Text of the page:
In Memory of Gary Munneke, 1947-2012

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My Pace Law School colleague Gary Munneke died unexpectedly over the Thanksgiving holiday.  Here is an excerpt from the Law School’s announcement:

Professor Munneke was a prolific speaker and writer, authoring law review and journal articles as well as chapters and entire books on professional identity and choices and the legal profession. His most recent works included The Essential Formbook: Comprehensive Management Tools for Lawyers, Volume IV (2004), Law Practice Management in a Nutshell (2d ed. 2003) and Nonlegal Careers: In the Private Sector, Fifth Edition, ABA Career Series (2007 edition with Willliam D. Henslee and Ellen Wayne).

“Gary was a mentor and an inspiration. He seemed to be involved in every aspect of the legal profession and legal education, touching so many lives professionally and personally,” recalls Rachel Littman, Pace Law School Assistant Dean for Career and Professional Development who worked with Professor Munneke on the 2011 NYSBA Task Force on the Legal Profession. “He will really be missed.”

The full announcement is here.  A memorial page is here.

Gary was well known for his work on committees of the American Bar Association and the New York State Bar Association.  He also was a member of the Feminist Law Professors blogroll.  On at least two occasions, Gary fielded a less-than-happy phone call from a disgruntled bar colleague who didn’t like something on this blog…usually a post by me (such as this one) critical of some activity of the organized bar.  Gary’s reports of these phone calls were the starting points for some of the most wide-ranging, funny, realistic, engaged conversations I have had over the years with colleagues.  Gary truly believed that all work of the legal profession — from the organization of the ABA to the professional habits of the solo practitioner to the writing of the law professor blogger — could be improved through civil discourse.  He encouraged my blogging, and if he didn’t agree with some things I said, he wasn’t afraid to state his views.  He always did so in the kindest and most engaged way, though. In talking to Gary, I always felt he heard me, that he considered my views and that we walked away from any conversation better for having had it. That’s not to say Gary suffered fools; his polite remarks in faculty meetings sometimes were followed up with a good eye roll in private.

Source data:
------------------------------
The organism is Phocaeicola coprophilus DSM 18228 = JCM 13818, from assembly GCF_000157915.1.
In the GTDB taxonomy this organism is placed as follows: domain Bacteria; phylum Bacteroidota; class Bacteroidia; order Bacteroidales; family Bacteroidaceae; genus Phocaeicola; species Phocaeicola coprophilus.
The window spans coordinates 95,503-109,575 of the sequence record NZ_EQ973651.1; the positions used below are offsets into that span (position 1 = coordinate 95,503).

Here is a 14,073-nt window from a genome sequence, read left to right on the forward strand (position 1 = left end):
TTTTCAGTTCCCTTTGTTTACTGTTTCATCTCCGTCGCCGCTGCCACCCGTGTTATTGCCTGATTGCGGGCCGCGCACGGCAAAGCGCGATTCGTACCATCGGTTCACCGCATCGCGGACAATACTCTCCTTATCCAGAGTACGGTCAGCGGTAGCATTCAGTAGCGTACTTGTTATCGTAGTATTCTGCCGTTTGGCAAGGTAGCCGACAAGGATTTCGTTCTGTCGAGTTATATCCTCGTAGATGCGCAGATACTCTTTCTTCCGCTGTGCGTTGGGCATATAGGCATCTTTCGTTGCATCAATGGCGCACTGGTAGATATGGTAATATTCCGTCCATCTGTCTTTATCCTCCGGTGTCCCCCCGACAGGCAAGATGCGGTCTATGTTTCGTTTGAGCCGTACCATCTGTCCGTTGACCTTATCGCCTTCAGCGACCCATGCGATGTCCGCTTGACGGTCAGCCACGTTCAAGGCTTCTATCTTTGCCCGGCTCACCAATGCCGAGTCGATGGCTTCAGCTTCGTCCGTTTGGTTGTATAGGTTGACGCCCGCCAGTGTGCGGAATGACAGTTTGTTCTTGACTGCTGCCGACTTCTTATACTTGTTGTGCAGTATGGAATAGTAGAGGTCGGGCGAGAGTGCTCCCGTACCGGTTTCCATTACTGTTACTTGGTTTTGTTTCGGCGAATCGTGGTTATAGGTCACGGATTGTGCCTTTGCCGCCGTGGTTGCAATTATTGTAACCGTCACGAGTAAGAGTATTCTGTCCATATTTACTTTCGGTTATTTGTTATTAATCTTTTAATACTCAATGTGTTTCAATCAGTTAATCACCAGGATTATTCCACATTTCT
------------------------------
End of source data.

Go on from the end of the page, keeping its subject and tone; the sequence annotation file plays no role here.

I will miss my colleague Gary Munneke very much.

May his memory be a blessing.

-Bridget Crawford

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